# Thread: Formula for sequence and Prove de Morgan's law for unions

1. ## Formula for sequence and Prove de Morgan's law for unions

I'm trying figure out a formula that would work with this sequence defined by a0=1, a1=2, and ak = 2ak-1 + 3ak-2, for all integers k is equal or greater than 2.

I found the values for the rest of the a subscripts
a2 = 7
a3 = 20
a4 = 61
a5 = 182
Seems like it's the values are 3 times more than previous value plus 1 or minus 1

As for de Morgan's law for unions.
If A and B are subsets of the universal set U, then (AUB)^c = (A^c)⋂(B^c).

Would i prove this law by showing a universal set then select random values from the universal set to set A and set B? After I would show AUB, A^c, B^c, etc all the way to (AUB)^c = (A^c)⋂(B^c)?

or would i need to prove this by some form of induction?....

2. I'm trying figure out a formula that would work with this sequence defined by a0=1, a1=2, and ak = 2ak-1 + 3ak-2, for all integers k is equal or greater than 2.
This is a so-called linear homogeneous recurrence relations with constant coefficients. See further down the same page how to solve it.

If A and B are subsets of the universal set U, then (AUB)^c = (A^c)⋂(B^c).
You can see this from a Venn diagram. Or you follow the usual method: proving $(A\cup B)^c\subseteq A^c\cap B^c$ and $A^c\cap B^c\subseteq (A\cup B)^c$. For each inclusion, assume that some x is in the smaller set; then you need to show that x is in the bigger set.

Edit.
or would i need to prove this by some form of induction?....
No, one proves by induction facts about objects that are inductively generated. For example, natural numbers are generated from 0 by repeatedly applying "plus one" function. Sets in general are not generated gradually in this way, so one can't use induction here.

3. Ok the linear homogeneous recurrence relations with constant coefficients is still a bit confusing from wiki. My book has a smiliar example but doesn't really show how to obtain a formula by it.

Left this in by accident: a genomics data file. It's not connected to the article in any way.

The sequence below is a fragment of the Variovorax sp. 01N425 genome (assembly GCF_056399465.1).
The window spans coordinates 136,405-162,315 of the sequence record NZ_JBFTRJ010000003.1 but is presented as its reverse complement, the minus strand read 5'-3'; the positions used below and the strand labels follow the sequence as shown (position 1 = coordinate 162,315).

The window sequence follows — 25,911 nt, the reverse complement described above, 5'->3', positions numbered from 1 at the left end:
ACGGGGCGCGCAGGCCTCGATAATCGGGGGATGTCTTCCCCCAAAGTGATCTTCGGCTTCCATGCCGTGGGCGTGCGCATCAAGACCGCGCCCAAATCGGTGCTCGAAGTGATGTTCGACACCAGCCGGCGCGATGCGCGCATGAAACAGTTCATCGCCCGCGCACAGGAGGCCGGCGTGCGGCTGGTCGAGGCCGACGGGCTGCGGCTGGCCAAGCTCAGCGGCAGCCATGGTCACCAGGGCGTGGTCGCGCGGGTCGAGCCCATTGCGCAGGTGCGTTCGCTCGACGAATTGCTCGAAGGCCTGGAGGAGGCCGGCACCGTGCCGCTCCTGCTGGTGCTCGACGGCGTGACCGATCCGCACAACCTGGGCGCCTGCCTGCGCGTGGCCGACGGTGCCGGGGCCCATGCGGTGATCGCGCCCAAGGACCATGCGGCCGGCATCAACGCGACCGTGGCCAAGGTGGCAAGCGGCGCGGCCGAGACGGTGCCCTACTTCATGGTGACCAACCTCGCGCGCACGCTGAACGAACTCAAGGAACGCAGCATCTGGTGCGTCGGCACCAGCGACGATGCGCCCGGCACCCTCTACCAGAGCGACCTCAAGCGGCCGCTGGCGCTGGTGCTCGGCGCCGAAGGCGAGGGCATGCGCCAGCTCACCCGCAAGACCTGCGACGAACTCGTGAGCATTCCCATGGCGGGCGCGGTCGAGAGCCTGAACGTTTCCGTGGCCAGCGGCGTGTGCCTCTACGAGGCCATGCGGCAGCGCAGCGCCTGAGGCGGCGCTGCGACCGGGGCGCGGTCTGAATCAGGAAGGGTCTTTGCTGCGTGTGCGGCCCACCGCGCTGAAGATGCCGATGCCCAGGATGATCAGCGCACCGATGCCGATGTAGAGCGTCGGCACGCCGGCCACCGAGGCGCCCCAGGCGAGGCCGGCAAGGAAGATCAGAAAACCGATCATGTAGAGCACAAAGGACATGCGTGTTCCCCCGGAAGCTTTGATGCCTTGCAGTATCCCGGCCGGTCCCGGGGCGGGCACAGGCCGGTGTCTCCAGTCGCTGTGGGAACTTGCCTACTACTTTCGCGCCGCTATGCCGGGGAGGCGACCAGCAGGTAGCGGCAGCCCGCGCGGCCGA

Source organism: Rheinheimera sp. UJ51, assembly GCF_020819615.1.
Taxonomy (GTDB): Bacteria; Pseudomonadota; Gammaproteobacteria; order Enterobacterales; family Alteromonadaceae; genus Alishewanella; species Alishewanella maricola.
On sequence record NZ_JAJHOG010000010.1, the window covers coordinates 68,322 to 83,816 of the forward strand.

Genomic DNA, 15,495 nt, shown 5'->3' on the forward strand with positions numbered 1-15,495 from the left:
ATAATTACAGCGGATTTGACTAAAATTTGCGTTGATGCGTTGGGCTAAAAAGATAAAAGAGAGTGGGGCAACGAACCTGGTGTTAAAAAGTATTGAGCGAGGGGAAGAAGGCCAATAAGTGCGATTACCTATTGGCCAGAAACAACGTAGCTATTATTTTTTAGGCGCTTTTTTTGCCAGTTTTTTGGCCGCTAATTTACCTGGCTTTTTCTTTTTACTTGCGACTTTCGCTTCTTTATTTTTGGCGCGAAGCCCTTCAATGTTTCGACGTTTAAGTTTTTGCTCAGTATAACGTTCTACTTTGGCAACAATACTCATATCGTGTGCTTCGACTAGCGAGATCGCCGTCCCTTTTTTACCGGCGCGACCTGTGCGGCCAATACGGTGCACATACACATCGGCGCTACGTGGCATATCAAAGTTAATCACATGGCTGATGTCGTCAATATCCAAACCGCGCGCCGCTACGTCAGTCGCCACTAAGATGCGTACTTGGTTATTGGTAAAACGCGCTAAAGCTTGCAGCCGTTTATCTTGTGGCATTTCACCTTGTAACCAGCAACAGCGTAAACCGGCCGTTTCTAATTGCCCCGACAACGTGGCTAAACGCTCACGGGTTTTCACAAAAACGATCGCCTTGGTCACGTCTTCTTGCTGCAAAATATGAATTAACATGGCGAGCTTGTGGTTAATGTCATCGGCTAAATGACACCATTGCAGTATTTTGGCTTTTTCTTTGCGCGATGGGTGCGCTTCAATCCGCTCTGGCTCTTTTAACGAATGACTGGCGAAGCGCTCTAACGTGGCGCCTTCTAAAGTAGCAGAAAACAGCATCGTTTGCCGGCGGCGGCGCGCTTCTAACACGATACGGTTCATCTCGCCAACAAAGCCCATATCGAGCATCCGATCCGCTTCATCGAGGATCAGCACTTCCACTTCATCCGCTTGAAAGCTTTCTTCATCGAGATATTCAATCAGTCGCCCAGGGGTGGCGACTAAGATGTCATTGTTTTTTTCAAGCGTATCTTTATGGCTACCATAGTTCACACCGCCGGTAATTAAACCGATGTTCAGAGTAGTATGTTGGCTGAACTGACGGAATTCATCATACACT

Also, is the Fibonacci squence similar for this problem?

Suppose Fn, n is greater or equal to 0 is the Fibonacci sequence (i.e. F0=F1 = 1, and Fn = Fn-1 + Fn-2 for n is greater or equal to 2). Use mathematical induction to prove that
(Fn+2)(Fn)-F^2 * n+1 = (-1)^n for all n greater or equal to 0.

4. Ok the linear homogeneous recurrence relations with constant coefficients is still a bit confusing from wiki.
Take the equation $a_k = 2a_{k-1} + 3a_{k-2}$. Replace $a_k$ by $x^k$ for some variable x; you get $x^k=2x^{k-1}+3x^{k-2}$. Divide both sides by $x^{k-2}$ to get $x^2=2x+3$. This is called the characteristic equation of the original equation. Solving it gives you two roots $x_1$ and $x_2$. The solution to the original equation is $a_k=Cx_1^k+Dx_2^k$ for some constants C and D. To find C and D, substitute k = 0 and k = 1 in $a_k=Cx_1^k+Dx_2^k$ and use the given $a_0$ and $a_1$.

Also, is the Fibonacci sequence similar for this problem?
Yes.

Suppose Fn, n is greater or equal to 0 is the Fibonacci sequence (i.e. F0=F1 = 1, and Fn = Fn-1 + Fn-2 for n is greater or equal to 2). Use mathematical induction to prove that
(Fn+2)(Fn)-F^2 * n+1 = (-1)^n for all n greater or equal to 0.
It is recommended to start a new thread for new questions. See rules #8 and 9 here.

5. Originally Posted by emakarov
Take the equation $a_k = 2a_{k-1} + 3a_{k-2}$. Replace $a_k$ by $x^k$ for some variable x; you get $x^k=2x^{k-1}+3x^{k-2}$. Divide both sides by $x^{k-2}$ to get $x^2=2x+3$. This is called the characteristic equation of the original equation. Solving it gives you two roots $x_1$ and $x_2$. The solution to the original equation is $a_k=Cx_1^k+Dx_2^k$ for some constants C and D. To find C and D, substitute k = 0 and k = 1 in $a_k=Cx_1^k+Dx_2^k$ and use the given $a_0$ and $a_1$.

Yes.

It is recommended to start a new thread for new questions. See rules #8 and 9 here.
Thanks, yeah I'll start a new thread if I have problem with that question sorry. I need to work out the first one first. Will be back, thanks.

(3/4)*3^k + (1/4)*(-1)^k ?

is there a simplified version of it?

7. Hello, hellfire127!

$\text{Find a formula for the sequence de{f}ined by:}$

$a_0=1,\; a_1=2,\text{ and }a_k \,=\, 2a_{k-1} + 3a_{k-2},\text{ for all integers }k \ge 2.$

$\text{I found the values for the rest of the }a_n:$

. . $\begin{array}{ccc}a_0 &=& 1 \\ a_1 &=& 2 \\a_2 &=& 7 \\ a_3 &=& 20 \\ a_4 &=& 61 \\ a_5 &=& 182 \\ \vdots && \vdots\end{array}$

$\text{Seems like the values are 3 times the previous value plus 1 or minus 1}$
. . Good!

You are correct: . $a_n \;=\;3a_{n-1} + (-1)^n$
. . Yet this is just another recurrence relation, not a "closed form".
[But you can be proud of seeing that relationship.]

Here is one procedure for finding the closed form . . .

We have: . $a_k - 2a_{k-1} - 3a_{k-2} \:=\:0$

Let $X^k \,=\,a_k$
. . We conjecture that the function is exponential.

Then we have: . $X^k - 2X^{k-1} - 3X^k \:=\:0$

Divide by $X^{k-2}\!:\;\;X^2 - 2X - 3 \:=\:0$

. . . . . . . . . . . $(X - 3)(X + 1) \:=\:0 \quad\Rightarrow\quad X \:=\:3,\,\text{-}1$

We have two functions: . $3^n\,\text{ and }\,(\text{-}1)^n$

Form a linear combination: . $f(n) \;=\;A\!\cdot\!3^n + B\!\cdot\!(\text{-}1)^n$

Use the first two terms of the sequence and form a system of equations:

. $\begin{array}{ccccccccc}
f(0) = 1\!: & A + B &=& 1 \\ f(1) = 2\!: & 3A - B ^&=& 2 \end{array}$

Solve the system: . $A = \frac{3}{4},\:B = \frac{1}{4}$

Therefore: . $\boxed{f(n) \;=\;\tfrac{3}{4}\left(3^n\right) + \tfrac{1}{4}(\text{-}1)^n}$

Edit: Ah . . . emakarov beat me to it.
. . . .Will I delete all this? . . . No way!